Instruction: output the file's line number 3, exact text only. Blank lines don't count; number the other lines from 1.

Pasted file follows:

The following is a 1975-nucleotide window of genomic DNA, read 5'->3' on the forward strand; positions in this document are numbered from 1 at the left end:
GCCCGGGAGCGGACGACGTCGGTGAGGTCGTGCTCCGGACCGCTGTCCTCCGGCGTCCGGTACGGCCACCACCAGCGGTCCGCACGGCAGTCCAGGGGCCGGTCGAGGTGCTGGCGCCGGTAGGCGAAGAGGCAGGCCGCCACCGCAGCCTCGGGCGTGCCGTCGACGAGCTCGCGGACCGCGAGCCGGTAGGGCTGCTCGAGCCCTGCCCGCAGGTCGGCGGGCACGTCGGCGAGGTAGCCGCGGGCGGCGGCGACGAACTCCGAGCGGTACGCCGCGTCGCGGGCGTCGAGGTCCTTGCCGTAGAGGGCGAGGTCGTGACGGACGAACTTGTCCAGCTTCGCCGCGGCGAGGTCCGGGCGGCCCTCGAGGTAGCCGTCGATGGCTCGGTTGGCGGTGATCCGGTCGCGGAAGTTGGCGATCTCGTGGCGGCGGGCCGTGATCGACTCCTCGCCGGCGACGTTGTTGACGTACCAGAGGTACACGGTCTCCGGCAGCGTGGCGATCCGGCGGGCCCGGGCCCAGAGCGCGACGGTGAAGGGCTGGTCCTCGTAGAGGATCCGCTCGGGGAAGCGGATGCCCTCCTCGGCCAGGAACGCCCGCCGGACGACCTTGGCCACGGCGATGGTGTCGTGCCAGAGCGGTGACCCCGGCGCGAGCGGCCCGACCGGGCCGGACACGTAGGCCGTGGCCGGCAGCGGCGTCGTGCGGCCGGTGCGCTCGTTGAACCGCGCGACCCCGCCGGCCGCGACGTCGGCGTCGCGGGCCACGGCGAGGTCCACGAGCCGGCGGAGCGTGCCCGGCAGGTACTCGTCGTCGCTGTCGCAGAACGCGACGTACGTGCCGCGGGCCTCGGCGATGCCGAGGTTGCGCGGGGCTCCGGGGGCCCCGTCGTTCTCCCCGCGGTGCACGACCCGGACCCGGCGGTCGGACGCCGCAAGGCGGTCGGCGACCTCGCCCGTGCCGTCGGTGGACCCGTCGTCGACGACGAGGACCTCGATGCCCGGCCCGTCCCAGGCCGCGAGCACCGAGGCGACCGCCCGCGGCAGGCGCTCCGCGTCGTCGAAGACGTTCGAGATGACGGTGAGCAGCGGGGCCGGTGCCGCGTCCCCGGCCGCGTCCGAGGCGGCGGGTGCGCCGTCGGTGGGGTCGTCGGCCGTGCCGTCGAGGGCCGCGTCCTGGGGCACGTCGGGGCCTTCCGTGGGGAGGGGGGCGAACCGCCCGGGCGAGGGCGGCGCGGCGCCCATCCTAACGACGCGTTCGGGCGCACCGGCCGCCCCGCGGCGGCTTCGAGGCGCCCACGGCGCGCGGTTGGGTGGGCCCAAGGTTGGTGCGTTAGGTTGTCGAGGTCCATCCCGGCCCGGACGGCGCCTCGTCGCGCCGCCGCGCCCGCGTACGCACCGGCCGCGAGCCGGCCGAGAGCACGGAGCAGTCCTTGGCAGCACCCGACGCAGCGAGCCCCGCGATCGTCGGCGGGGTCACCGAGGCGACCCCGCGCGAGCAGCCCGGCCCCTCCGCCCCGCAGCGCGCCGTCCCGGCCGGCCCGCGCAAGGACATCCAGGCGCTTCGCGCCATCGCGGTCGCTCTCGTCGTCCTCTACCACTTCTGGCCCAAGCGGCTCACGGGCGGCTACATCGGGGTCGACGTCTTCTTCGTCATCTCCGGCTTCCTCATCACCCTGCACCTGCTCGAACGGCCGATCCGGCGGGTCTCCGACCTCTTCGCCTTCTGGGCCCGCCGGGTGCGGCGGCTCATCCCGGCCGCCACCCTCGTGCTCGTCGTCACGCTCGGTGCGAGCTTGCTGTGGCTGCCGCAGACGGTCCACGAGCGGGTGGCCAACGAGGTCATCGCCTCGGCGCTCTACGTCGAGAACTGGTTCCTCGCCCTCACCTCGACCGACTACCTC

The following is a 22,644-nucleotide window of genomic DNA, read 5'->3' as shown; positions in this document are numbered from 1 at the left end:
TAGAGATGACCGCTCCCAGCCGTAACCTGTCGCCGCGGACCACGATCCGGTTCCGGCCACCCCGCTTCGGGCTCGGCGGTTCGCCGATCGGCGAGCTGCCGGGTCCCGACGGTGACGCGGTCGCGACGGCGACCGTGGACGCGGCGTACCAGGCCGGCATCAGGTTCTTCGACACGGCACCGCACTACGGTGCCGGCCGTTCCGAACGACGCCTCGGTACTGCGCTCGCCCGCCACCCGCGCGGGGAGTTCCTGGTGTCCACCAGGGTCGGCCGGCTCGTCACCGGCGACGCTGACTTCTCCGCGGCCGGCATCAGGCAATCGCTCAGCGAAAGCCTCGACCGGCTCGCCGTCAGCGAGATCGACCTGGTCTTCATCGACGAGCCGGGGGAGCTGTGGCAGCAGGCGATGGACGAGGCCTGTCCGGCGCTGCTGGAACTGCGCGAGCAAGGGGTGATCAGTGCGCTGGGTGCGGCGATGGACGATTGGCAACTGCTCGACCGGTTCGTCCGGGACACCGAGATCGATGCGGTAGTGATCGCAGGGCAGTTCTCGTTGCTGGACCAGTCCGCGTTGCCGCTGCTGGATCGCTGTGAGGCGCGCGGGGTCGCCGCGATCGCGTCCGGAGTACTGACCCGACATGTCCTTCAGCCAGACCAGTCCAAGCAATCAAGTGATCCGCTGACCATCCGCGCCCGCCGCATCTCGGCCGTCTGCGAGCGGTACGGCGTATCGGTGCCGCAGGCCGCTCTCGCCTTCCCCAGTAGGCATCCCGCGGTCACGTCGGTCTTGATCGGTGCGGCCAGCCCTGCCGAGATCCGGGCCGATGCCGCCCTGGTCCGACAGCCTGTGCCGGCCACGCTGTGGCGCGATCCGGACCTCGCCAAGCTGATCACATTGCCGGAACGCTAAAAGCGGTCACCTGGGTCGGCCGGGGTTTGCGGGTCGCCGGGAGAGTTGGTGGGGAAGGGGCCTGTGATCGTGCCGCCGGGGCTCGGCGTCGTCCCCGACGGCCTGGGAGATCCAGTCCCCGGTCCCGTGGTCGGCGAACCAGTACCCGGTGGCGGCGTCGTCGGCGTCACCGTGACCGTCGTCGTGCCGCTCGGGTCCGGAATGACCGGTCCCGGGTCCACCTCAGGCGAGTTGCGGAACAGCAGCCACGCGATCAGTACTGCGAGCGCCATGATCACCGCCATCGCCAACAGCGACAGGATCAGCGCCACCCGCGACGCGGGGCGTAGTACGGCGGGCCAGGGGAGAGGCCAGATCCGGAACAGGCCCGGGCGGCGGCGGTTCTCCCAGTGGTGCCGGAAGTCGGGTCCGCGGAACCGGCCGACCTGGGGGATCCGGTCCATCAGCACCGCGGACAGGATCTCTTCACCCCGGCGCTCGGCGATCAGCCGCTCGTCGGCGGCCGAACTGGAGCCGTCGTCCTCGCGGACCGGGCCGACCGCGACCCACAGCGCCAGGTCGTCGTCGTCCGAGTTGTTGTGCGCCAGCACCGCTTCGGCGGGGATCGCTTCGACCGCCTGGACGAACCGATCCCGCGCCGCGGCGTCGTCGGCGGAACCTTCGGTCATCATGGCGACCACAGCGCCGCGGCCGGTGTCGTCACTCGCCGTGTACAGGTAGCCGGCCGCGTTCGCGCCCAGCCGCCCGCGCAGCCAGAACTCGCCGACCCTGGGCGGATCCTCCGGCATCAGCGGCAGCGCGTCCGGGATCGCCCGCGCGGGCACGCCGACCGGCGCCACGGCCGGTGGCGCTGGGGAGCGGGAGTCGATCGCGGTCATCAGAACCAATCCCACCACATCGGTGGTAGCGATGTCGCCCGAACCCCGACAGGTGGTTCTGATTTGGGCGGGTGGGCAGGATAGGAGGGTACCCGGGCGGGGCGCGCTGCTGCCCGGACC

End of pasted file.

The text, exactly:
The following is a 22,644-nucleotide window of genomic DNA, read 5'->3' as shown; positions in this document are numbered from 1 at the left end: